I know that couple. I know them. How do I know them?

I wracked my brain, skimming the files of faces, trying to connect the dots. The Jeopardy countdown theme plays in my head.

Aha! A marriage conference almost eight years ago.

“I think we’ve met. My husband and I attended a marriage conference years ago, and I believe we met you there.” I offer another clue. “I was pregnant… and I went into labor in the elevator.”

Their faces light up; he points to me. “That was you! Oh, yes, we remember you. Your story has gone down in marriage conference folklore: the couple who went into labor in the jammed elevator. Oh, yes. You two aren’t easy to forget. Although, I have to say, you look different now.”

Well, I would sincerely hope so. I was enormously pregnant with Tyler. Let’s hope a few things have changed about my appearance since those final months of his incubation.

I haven’t seen them in seven years.
They don’t know.
I tell them.
They cry.
Their tears bless me; tears always do.

“He took such good care of you, didn’t he? Oh, yes, we remember. You were so pregnant, and he always brought a hotel pillow to the conference room to help you find a comfortable position in those hotel chairs. He took such good care of you.”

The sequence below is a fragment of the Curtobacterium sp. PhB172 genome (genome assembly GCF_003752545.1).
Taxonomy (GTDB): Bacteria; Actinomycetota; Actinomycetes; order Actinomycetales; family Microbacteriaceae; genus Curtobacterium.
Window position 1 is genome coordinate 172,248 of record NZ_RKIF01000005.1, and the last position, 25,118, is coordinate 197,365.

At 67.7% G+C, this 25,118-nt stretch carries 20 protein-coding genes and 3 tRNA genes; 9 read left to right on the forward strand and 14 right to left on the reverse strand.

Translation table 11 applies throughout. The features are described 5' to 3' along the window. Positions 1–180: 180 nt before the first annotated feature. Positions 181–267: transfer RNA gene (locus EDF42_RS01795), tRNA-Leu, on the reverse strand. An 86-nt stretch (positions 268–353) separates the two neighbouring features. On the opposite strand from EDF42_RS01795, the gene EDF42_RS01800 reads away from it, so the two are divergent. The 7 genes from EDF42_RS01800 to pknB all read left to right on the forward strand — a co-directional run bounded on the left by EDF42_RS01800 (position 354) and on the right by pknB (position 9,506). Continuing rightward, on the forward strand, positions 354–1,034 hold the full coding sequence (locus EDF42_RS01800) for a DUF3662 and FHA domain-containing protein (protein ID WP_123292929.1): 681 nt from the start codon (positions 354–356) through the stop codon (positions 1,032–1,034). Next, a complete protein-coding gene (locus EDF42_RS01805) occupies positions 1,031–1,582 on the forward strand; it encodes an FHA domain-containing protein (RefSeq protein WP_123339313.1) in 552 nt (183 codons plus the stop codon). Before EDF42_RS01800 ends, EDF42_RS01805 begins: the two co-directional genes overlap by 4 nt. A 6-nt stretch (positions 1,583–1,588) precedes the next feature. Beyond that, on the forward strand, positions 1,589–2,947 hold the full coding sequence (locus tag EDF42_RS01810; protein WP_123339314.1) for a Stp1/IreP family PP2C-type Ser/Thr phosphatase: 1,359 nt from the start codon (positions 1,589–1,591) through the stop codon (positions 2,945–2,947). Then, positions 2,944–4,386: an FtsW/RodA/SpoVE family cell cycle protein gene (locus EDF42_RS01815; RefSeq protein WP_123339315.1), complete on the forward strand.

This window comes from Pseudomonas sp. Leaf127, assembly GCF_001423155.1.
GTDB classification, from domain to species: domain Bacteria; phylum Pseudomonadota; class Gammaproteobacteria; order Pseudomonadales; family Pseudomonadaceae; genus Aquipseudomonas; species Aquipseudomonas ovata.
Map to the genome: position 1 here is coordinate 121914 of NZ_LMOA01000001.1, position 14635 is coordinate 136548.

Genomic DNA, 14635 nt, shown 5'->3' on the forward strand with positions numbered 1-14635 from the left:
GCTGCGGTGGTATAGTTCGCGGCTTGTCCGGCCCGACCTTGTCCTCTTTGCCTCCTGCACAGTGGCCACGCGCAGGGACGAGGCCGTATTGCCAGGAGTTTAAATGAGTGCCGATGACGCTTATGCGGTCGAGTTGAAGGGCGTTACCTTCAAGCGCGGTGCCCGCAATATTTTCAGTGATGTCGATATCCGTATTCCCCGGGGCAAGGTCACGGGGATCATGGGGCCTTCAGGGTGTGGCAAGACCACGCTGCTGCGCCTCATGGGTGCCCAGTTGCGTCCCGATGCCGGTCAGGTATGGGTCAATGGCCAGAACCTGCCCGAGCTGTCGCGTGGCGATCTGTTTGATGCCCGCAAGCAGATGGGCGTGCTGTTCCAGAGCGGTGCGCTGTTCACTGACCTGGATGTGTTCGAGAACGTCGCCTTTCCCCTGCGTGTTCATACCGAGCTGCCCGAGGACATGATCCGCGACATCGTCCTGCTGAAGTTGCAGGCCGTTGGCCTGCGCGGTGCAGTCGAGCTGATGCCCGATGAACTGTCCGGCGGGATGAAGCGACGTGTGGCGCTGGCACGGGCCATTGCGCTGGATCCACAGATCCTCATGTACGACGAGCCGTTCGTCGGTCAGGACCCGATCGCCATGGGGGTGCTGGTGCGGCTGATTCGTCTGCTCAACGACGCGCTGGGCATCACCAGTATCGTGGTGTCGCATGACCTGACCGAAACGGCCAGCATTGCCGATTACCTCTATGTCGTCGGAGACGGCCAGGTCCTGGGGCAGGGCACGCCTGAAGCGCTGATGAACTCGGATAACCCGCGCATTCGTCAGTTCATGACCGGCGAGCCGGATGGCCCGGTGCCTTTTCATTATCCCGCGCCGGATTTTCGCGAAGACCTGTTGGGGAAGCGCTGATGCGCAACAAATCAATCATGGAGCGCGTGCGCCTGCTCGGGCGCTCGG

Yes. You remember well. What a gift to my heart, to see someone who knew him, me, us, even for only one shared weekend.

It takes time to know and be known.

Robb and I had so much fun on that weekend together. We laughed about so many things, not the least of which was the whole elevator debacle. The three days were to be technology-free, and I really didn’t think he could go a whole weekend without a football score. But he was the more insistent of the two of us, keeping the TV, radio, and computer off from beginning to end.

On that conference retreat, Robb and I learned a pattern of writing letters to each other.

(Let’s think for a moment what a challenge this was for my husband. This would be the equivalent of asking me to spend a weekend expressing my love bLove Letters 2y building complex structures with Legos and TinkerToys. Wowsers.  But he did it. He showed me that I matter, my communication style mattered to him. He wrote letters to me all weekend.)

In all my remembering of that weekend so long ago, I so badly wanted to talk to him. I wanted to recall with him, – the other couples in that elevator with us, the floral pattern in the conference room, the session activities, the conversations behind closed doors, the faulty coffee maker in our hotel room.

I’m the only one who carries those memories now. The shared history. It’s only mine now. I can tell someone about those details, but only he knows them the way I do.

It takes time to know and be known. And now, no matter what comes next, I have to start over.

I don’t have his glances, laughter, and stories to remind me: Hey, I remember that. I get you.

But I do have his letters from that weekend. And that is no small thing.

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